Some boards, such as the ASUS A8N SLI-Premium will let you overclock/overvolt and still use Cool n' Quiet. I kind of found this by accident on my own board. I was trying to see how high I could overclock my system without having to disable CnQ and once I pushed the BIOS FSB above 210mhz, I noticed it would apply an extra 0.15v at all times.
In other words, it would idle at 1.25v (rather than 1.1v) and the 5x CPU multiplier, then under heavy load shoot up to 1.50v and the 11x multiplier. I have a 3700+ SanDiego 2.2ghz, by the way. Anyway, by dropping the memory multiplier down I was able to clock all the way up to a 250mhz FSB, which is 25% o/c and 2.75ghz, 15-minute Prime95 stable (didn't bother running longer than that since it was just a test out of curiosity) and still have CnQ enabled.
It's hillarious to have an A64 that will do 2.75ghz and still drop back to 1.25ghz @ 1.25v when you're not stressing it. I used CrystalCPUID on my old computer and it seems like the BIOS/Windows implementation of CnQ responds faster than I was ever able to make crystal respond. For that reason, I would try to use the BIOS implementation whenever possible.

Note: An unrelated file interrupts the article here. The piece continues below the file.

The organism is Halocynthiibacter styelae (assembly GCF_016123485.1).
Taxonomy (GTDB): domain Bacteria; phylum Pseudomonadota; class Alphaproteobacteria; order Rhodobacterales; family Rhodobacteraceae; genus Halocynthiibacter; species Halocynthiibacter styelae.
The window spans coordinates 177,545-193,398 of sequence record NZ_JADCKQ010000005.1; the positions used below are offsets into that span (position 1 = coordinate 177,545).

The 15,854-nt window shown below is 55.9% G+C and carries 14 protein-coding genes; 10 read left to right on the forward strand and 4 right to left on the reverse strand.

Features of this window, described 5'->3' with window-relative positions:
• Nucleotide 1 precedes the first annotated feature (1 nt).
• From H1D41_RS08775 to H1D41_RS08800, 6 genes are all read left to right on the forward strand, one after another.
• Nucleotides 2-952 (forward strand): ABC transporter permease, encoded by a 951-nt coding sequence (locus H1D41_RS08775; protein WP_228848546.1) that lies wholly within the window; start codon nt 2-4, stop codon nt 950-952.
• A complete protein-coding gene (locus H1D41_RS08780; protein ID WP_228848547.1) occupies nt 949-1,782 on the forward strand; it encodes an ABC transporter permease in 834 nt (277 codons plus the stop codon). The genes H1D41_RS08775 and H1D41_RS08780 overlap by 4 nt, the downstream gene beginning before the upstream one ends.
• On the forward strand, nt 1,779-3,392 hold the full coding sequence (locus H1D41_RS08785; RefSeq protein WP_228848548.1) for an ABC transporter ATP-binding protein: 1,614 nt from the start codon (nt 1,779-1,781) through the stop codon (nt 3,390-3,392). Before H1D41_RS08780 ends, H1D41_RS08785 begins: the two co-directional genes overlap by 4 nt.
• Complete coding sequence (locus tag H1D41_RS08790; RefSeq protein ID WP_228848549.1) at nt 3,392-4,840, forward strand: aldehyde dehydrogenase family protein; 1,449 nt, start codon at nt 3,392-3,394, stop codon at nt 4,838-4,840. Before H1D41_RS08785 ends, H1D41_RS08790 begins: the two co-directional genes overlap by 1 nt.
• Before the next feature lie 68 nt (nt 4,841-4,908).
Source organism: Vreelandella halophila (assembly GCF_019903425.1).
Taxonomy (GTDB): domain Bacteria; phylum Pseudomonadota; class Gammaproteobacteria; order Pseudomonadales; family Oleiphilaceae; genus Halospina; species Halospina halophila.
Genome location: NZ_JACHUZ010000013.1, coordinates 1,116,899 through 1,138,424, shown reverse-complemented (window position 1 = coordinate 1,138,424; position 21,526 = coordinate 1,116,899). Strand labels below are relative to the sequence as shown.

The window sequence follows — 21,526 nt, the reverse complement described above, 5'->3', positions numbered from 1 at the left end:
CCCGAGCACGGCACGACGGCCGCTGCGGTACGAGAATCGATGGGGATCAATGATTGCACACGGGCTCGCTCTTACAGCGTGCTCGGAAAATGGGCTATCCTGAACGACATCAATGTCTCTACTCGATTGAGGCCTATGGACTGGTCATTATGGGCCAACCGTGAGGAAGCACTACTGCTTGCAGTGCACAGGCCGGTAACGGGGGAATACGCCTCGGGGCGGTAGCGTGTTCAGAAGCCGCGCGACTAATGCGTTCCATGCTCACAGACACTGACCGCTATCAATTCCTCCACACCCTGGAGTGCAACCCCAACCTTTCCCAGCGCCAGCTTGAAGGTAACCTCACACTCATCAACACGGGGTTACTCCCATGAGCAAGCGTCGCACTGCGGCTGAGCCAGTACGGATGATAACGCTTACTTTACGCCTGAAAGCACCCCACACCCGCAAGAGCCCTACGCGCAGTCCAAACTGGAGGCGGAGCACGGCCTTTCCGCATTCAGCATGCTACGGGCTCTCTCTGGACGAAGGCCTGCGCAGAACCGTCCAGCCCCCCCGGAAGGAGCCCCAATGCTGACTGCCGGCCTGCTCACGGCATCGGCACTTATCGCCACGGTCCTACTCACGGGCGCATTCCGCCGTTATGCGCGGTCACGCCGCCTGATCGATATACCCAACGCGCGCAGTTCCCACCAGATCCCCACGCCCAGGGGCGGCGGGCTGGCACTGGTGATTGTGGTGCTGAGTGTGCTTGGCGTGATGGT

The great part for myself was that I found out that my x2 3800+ runs at stock speeds and 1.15v dual prime95 stable (1.15v is the lowest voltage that I can give with CrystalCPUID, since I am limited by the cnq voltages options + asus gives an extra 0.05V on everything
) . So now under load it will run at 2.0ghz and 1.15v instead of 1.35v like it did with cnq. My bios gives no voltage options for user, so CCPUID is the only way for me to undervolt. Too bad I cannot go lower then 1.15v
. CrystalCPUID has the options, but my motherboard is setting me back on this. With a better board my cpu could probably run at 1.0v @ 1.0ghz or maybe even lower voltage.